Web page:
Purpose: To compare circulating tumor cell (CTC) detection rates in patients with early (M0) and metastatic (M+) breast cancer using 2 positive-selection methods or size-based unbiased enrichment.
Methods: Blood collected at baseline and at different times during treatment from M0 patients undergoing neoadjuvant therapy and from M+ women starting a new line of treatment was processed in parallel using AdnaTest EMT-1/ and EMT-2/Stem CellSelect/Detect kits or ScreenCell Cyto devices. CTC positivity was defined according to the suggested cutoffs and cytological parameters, respectively.
Results: Higher CTC detection rates were obtained with the AdnaTest approach when using for CTC-enrichment antibodies against ERBB2 and EGFR in addition to MUC1 and the classical epithelial surface marker EPCAM (13% vs. 48%). In M0 patients mainly, CTC positivity rates further increased when EMT- and stemness-related marker expression (PIK3CA, AKT2 and ALDH1) was evaluated in addition to EPCAM, MUC1 and ERBB2. When the physical properties of tumor cells were exploited, CTCs were detected at higher percentages than with positive-selection-based methods, without any difference between clinical stages (78% in M0 vs. 72% in M+ cases at baseline). Circulating tumor microemboli (CTMs) were detected in addition to single CTCs with significantly higher frequency in M0 than M+ samples (78% vs. 27%, p = 0.0002).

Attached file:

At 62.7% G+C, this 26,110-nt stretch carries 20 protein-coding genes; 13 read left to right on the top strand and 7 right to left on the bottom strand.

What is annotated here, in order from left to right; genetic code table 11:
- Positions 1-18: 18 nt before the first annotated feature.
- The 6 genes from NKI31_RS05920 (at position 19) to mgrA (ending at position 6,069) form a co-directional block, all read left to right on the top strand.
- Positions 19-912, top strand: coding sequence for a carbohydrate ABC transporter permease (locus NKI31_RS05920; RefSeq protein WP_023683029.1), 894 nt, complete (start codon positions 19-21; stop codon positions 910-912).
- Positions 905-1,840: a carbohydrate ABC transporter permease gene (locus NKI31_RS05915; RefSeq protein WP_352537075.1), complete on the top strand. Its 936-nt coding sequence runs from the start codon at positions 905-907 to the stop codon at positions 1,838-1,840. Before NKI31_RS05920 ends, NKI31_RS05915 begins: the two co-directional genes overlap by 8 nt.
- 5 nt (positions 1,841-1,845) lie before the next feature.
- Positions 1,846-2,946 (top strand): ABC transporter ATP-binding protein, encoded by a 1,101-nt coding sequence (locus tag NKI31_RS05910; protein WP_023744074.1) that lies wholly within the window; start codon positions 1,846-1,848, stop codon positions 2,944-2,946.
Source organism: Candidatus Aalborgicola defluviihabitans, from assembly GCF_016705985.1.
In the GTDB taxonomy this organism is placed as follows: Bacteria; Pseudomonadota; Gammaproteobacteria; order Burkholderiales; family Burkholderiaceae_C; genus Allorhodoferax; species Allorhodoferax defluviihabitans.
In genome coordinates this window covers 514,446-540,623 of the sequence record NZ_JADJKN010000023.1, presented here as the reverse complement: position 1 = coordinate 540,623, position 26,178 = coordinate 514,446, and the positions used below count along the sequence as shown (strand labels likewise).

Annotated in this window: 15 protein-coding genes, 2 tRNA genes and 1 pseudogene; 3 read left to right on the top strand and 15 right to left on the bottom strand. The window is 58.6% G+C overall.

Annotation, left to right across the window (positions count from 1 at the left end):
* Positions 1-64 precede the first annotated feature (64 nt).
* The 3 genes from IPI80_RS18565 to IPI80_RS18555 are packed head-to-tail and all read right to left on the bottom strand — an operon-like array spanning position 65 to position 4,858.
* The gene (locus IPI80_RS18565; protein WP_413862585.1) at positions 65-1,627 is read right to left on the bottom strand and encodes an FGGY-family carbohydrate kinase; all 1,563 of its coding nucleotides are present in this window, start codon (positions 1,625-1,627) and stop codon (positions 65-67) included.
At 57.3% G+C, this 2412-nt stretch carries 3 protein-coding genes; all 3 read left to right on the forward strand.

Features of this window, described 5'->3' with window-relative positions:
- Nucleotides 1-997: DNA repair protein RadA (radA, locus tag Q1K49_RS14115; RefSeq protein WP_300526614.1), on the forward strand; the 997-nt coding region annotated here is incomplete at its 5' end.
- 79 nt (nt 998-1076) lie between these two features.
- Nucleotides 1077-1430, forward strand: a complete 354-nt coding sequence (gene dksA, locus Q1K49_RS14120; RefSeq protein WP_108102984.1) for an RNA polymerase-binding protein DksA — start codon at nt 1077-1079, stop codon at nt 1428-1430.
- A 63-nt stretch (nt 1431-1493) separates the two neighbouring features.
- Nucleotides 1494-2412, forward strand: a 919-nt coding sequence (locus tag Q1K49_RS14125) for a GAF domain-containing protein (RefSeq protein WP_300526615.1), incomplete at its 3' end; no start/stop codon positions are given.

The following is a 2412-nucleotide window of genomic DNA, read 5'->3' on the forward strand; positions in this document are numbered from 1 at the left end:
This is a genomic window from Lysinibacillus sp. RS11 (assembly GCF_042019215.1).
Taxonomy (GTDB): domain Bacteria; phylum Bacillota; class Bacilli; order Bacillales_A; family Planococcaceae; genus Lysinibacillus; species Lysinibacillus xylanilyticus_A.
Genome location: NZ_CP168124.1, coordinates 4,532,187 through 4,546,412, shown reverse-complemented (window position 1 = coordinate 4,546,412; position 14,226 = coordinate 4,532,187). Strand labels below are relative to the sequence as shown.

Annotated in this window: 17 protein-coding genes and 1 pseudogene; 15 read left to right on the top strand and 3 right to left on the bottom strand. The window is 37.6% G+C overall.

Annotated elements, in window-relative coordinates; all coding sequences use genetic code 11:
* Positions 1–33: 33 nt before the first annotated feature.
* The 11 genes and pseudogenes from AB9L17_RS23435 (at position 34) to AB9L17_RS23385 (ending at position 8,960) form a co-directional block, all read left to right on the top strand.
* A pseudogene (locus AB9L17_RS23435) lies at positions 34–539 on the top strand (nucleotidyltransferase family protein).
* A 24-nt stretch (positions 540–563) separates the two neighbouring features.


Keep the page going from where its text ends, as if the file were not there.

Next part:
Conclusions: Different approaches for CTC detection probably identify distinct tumor cell subpopulations, but need technical standardization before their clinical validity and biological specificity may be adequately investigated. The distinct role of CTMs compared with CTCs as prognostic and predictive biomarkers represents a further challenge.